skip navigation
Here's how you know US flag signifying that this is a United States Federal Government website

An official website of the United States government

Here's how you know

Dot gov

Official websites use .gov
A .gov website belongs to an official government organization in the United States.


Secure .gov websites use HTTPS
A lock ( ) or https:// means you've safely connected to the .gov website. Share sensitive information only on official, secure websites.

FEC v. Parisi


On October 31, 1996, the U.S. District Court for the Southern District of New York assessed a $30,000 civil penalty against Angelo Parisi for exceeding the contribution limits of the Federal Election Campaign Act.

The lawsuit against Mr. Parisi grew out of an administrative complaint filed with the FEC in 1994 by the Center for Responsive Politics.

Among the violations, the FEC uncovered the following transactions:

  • Contributions in excess of the individual $25,000 annual limit. 2 U.S.C. §441a(a)(3). Mr. Parisi made $33,942 in contributions in 1991, $66,262 in contributions in 1992 and $40,405 in contributions in 1993.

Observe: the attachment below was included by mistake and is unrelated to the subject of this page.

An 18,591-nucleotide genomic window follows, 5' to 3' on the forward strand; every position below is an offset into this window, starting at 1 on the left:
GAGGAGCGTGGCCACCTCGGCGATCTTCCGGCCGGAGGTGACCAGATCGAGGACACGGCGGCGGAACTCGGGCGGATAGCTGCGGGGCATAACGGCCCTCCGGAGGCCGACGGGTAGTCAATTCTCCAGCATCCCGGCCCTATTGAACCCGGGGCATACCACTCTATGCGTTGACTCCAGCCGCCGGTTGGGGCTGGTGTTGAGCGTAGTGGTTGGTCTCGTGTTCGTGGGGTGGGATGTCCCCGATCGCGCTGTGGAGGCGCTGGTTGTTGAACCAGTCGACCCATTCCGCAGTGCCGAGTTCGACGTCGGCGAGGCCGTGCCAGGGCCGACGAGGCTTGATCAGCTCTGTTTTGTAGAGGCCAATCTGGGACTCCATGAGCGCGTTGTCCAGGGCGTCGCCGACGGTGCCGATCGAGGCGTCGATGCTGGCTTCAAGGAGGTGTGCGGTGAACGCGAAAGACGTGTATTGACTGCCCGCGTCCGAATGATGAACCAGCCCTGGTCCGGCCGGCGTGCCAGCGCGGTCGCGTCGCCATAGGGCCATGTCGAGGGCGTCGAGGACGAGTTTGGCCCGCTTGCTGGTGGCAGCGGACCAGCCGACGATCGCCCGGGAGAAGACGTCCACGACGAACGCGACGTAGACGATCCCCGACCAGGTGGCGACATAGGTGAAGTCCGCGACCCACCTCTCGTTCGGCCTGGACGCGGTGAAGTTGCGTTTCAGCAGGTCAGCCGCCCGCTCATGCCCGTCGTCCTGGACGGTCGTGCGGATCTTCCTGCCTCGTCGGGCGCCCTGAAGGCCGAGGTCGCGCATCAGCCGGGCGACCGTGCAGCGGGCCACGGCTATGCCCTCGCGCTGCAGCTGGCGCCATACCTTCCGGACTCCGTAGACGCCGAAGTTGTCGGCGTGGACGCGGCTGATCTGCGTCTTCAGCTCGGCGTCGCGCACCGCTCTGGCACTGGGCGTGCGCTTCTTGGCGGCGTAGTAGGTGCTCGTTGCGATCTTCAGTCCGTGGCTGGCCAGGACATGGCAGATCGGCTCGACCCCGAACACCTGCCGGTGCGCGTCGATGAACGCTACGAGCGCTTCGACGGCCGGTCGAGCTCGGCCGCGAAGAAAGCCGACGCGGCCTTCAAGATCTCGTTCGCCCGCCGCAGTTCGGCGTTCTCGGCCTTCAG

• Contributions in excess of the $20,000 per individual limit on contributions to a national political party committee. 2 U.S.C. 441a(a)(1)(B). Mr. Parisi gave $27,262 to the National Republican Senatorial Committee (NRSC) and $22,750 to the National Republican Congressional Committee in 1992. He also gave $24,655 to the NRSC in 1993.
  • Contributions in excess of the $5,000 annual limit on contributions to a PAC. 2 U.S.C. §441a(a)(1)(C). In 1991, Mr. Parisi gave $6,200 to American Citizens for Political Action.

Because of unusual mitigating circumstances, all but $5,000 of the penalty was suspended. However, Mr. Parisi will be required to pay the remaining $25,000 if he violates the contribution limits again.

Source:   FEC RecordJanuary 1997